Stories: The Most Awkward Car Ride Too

NOTE: People seemed to love yesterday’s story which got me thinking of a specific ride that had much more of an impact on me as a child. I hope you read it with the humor it is intended to have, but I think you need to know my father to fully appreciate it.

It was the summer of 1990, Philadelphia was typically hot, sweaty, and a little smelly for mid-July. Since it was the middle of the summer, my old man decided we should go on vacation. My family was hit and miss with vacation; Sometimes my father would take a week off, sometimes it would be a few days, sometimes not at all. If we did go on vacation, we ALWAYS went to the Jersey Shore (Southern Shore – Wildwood). That summer, I was nine years old and my sister had just turned 11 – my father announced to us that we were going to the Catskill Mountains for a few days and my head started spinning.

I had never heard of the Catskills Mountains. This was a massive break from the routine and was outside my “comfort zone” of South Philadelphia and Southern New Jersey. Reflecting on my youth, I developed a philosophy about the typical South Philadelphia upbringing: it is very insular – “the world outside South Philadelphia does not exist”. Once the shock of change wore off, I started seeking information about our summer destination. My first source was my mother; she was trying to hide her own lack of enthusiasm, but managed to inform me that at one point in it’s illustrious history, the Catskill Mountains was a hotbed for stand up comedy. This had me excited until someone told me that the good comedians don’t go there anymore and was now a place that old people go to – I was not pleased.

As we packed our things into my father’s 1983 Buick Regal, I wondered what this vacation would be like… I should have been wondering “how long is the car ride?”

To understand this situation, let us begin with a brief description of my father: He is a man of medium height and average weight. He works in the food industry (you may even catch him on TV sometimes) and doesn’t talk. Let me repeat – He doesn’t talk – unless you have managed to do something wrong. Over the years I have come to admire and appreciate his silent nature: most people can’t shut up, but you can’t get a word out of my old man. In addition to his own quiet nature, at the time, he enjoyed complete silence around him. This meant no radio (which he has since changed his mind about) and of course, no conversations in the car besides basic questions.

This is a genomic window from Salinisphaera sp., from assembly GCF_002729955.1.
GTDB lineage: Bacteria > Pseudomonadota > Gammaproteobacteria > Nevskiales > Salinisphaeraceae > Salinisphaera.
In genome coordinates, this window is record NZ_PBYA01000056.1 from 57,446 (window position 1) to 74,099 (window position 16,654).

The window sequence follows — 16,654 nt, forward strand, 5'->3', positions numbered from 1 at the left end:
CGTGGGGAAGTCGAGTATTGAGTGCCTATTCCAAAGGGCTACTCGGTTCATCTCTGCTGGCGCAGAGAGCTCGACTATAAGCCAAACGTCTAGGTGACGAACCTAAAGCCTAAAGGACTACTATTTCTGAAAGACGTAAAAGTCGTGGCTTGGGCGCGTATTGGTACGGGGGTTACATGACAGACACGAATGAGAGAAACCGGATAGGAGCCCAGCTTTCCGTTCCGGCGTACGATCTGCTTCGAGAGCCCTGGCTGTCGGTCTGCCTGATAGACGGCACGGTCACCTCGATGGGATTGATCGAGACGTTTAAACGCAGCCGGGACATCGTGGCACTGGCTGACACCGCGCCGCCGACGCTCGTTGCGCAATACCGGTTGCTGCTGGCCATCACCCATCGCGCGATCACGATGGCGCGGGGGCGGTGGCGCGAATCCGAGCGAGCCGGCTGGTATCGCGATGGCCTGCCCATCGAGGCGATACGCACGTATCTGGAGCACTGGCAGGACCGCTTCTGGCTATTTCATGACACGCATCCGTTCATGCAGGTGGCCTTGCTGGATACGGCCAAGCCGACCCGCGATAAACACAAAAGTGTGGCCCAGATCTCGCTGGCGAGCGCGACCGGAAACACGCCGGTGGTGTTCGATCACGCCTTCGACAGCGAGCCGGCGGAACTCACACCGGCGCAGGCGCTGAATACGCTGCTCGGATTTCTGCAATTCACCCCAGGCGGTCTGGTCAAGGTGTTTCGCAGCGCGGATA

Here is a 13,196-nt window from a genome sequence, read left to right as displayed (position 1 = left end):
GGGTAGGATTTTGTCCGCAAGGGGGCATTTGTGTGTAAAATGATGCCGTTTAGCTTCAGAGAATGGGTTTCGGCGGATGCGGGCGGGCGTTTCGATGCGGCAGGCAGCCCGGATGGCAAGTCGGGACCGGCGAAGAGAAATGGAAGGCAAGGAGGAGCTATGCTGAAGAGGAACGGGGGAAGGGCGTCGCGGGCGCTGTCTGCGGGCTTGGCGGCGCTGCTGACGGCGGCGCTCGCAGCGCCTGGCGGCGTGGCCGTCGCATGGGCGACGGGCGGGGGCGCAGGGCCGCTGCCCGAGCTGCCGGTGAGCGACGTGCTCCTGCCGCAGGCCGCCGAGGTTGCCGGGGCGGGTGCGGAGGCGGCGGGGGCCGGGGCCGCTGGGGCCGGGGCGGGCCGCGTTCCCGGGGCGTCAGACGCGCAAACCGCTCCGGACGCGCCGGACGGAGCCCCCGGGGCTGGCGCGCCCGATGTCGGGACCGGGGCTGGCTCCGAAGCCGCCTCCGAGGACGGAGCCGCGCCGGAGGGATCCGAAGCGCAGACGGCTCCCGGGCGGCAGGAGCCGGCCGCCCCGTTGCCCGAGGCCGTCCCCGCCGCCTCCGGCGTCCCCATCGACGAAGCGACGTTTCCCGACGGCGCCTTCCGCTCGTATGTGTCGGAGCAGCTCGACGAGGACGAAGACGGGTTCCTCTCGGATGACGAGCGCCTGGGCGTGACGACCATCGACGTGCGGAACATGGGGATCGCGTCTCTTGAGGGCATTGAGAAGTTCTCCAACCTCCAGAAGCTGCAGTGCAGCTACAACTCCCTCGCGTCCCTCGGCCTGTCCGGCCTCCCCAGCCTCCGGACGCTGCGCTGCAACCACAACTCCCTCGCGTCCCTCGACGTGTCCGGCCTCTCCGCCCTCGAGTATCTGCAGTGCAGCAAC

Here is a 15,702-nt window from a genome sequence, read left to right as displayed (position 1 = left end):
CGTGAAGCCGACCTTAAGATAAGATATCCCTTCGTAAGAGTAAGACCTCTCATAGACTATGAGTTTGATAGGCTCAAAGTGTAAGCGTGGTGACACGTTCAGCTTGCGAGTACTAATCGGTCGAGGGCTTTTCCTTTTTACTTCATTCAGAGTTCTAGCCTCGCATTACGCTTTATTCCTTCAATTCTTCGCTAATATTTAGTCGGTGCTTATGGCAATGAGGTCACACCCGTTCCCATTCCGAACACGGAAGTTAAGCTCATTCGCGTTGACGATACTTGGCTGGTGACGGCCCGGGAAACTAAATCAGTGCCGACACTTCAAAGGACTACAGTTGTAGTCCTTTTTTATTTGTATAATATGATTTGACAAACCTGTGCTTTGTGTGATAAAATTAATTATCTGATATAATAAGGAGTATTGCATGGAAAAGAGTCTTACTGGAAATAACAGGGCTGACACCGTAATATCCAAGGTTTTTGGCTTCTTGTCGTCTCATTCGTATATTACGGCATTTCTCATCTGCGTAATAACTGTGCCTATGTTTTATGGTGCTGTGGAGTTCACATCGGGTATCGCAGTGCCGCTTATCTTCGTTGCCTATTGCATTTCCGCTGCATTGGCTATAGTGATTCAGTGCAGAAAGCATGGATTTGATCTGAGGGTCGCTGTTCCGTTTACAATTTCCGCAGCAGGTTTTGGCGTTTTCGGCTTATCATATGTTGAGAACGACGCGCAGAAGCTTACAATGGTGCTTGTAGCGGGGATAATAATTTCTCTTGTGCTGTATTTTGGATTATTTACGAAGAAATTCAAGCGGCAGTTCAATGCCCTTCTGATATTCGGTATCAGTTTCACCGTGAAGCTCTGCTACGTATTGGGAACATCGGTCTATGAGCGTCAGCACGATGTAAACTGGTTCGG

Having been around the man my entire life, I was used to his “modus operandi”; However, I was not prepared to be in a car in complete silence for 4 hours. Nobody told me this trip would take 4 hours as I would have most definitely stayed with a relative. Remember: This is before iPods and DVD players in the back seat of the car. You know what our back seat had? A big rotting hole in the car’s floor – it was like that for months – I lost countless toys to that hole. He placed a metal plate to the floor before the trip to prevent any potentially fatal slippage. I was not a complete moron – I did have a walkman (with tapes) but of course after 2 hours – the battery ran out and the extras were in the trunk. At one point we stopped for refreshments and gas. My old man got me a Snapple Iced Tea. I remember this because after I finished the iced tea I was mindlessly clicking the cap until my father asked if he could see the cap. Out the window it went.